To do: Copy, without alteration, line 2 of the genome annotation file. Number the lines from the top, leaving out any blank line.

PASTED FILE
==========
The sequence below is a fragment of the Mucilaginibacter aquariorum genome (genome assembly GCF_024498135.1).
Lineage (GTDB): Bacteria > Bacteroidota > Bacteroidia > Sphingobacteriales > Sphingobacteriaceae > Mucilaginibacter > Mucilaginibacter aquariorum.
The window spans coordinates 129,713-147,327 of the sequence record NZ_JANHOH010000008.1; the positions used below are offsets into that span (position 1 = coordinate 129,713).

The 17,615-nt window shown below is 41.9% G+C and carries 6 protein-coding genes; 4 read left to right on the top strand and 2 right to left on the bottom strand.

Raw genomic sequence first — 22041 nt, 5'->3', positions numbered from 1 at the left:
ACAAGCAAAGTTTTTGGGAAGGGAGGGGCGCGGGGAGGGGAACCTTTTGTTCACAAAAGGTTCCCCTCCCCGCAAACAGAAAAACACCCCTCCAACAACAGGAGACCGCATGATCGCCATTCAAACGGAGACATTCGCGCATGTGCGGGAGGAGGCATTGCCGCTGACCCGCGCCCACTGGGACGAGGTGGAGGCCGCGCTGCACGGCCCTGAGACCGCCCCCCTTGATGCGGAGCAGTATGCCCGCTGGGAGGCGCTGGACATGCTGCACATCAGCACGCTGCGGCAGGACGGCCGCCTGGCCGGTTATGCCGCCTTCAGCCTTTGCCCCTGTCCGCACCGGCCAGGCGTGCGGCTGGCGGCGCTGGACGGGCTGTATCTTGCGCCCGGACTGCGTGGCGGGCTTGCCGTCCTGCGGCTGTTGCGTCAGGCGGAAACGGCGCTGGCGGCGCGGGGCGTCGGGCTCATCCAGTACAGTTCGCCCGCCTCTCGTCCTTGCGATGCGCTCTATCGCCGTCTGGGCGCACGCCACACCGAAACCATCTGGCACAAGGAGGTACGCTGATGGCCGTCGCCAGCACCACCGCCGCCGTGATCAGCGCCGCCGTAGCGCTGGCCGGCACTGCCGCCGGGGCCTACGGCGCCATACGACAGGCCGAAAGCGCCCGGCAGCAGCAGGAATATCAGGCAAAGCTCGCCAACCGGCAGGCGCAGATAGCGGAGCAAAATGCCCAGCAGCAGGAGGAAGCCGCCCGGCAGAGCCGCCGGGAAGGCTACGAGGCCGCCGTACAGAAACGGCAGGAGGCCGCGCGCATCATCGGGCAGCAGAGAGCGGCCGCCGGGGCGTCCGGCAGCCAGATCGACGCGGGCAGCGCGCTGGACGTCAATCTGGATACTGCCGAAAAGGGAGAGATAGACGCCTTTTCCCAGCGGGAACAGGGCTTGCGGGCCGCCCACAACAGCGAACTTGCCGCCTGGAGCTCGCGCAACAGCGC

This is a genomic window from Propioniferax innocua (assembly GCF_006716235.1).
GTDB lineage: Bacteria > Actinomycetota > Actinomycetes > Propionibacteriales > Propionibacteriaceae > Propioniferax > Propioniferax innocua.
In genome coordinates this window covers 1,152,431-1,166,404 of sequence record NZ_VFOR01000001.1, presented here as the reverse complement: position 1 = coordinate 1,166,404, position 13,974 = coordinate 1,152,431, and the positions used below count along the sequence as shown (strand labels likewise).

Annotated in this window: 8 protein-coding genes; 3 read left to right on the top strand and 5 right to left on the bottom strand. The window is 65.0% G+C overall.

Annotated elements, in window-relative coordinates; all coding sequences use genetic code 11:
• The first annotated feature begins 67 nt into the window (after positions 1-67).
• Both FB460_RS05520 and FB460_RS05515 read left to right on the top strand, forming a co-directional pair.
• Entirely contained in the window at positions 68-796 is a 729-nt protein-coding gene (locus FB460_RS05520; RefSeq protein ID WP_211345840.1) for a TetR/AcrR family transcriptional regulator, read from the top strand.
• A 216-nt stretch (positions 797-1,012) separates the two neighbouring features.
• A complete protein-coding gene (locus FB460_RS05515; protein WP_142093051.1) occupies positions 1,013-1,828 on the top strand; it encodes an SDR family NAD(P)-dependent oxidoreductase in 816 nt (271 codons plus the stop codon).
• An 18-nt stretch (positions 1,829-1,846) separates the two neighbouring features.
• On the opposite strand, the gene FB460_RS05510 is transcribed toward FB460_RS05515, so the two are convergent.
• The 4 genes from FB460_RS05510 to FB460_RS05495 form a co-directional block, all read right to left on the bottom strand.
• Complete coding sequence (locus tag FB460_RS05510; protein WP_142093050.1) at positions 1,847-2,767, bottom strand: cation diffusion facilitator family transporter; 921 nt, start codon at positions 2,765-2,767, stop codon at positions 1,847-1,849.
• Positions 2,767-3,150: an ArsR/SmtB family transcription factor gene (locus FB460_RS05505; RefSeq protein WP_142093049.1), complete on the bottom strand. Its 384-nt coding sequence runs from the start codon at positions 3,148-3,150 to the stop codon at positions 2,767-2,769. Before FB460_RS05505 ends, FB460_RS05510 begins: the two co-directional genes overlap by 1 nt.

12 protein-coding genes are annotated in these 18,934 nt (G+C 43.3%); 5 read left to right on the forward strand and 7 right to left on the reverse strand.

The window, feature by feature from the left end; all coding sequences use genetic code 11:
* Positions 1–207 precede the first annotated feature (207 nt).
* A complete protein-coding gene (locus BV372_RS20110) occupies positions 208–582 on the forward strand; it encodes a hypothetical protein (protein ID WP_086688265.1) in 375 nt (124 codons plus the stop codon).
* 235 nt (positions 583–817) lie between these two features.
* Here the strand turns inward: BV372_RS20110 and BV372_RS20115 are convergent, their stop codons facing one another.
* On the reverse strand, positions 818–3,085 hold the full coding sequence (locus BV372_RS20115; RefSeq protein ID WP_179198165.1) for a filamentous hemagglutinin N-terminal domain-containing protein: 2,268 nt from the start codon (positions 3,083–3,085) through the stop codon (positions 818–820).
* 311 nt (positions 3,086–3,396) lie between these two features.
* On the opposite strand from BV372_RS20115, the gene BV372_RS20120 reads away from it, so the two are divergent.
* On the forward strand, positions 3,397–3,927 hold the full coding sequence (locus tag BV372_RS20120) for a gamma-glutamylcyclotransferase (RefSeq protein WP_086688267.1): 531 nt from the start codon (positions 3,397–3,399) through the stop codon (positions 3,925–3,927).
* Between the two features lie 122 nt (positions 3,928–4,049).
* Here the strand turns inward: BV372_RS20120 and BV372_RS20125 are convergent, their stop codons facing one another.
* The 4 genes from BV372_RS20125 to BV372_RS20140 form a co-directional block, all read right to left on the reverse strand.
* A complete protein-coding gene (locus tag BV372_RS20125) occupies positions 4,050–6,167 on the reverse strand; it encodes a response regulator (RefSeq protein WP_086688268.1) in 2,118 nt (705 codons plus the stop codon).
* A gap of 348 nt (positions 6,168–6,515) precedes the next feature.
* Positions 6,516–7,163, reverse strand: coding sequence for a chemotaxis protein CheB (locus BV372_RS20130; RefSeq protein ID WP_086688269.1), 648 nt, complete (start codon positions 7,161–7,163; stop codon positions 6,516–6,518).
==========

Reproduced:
Lineage (GTDB): Bacteria > Bacteroidota > Bacteroidia > Sphingobacteriales > Sphingobacteriaceae > Mucilaginibacter > Mucilaginibacter aquariorum.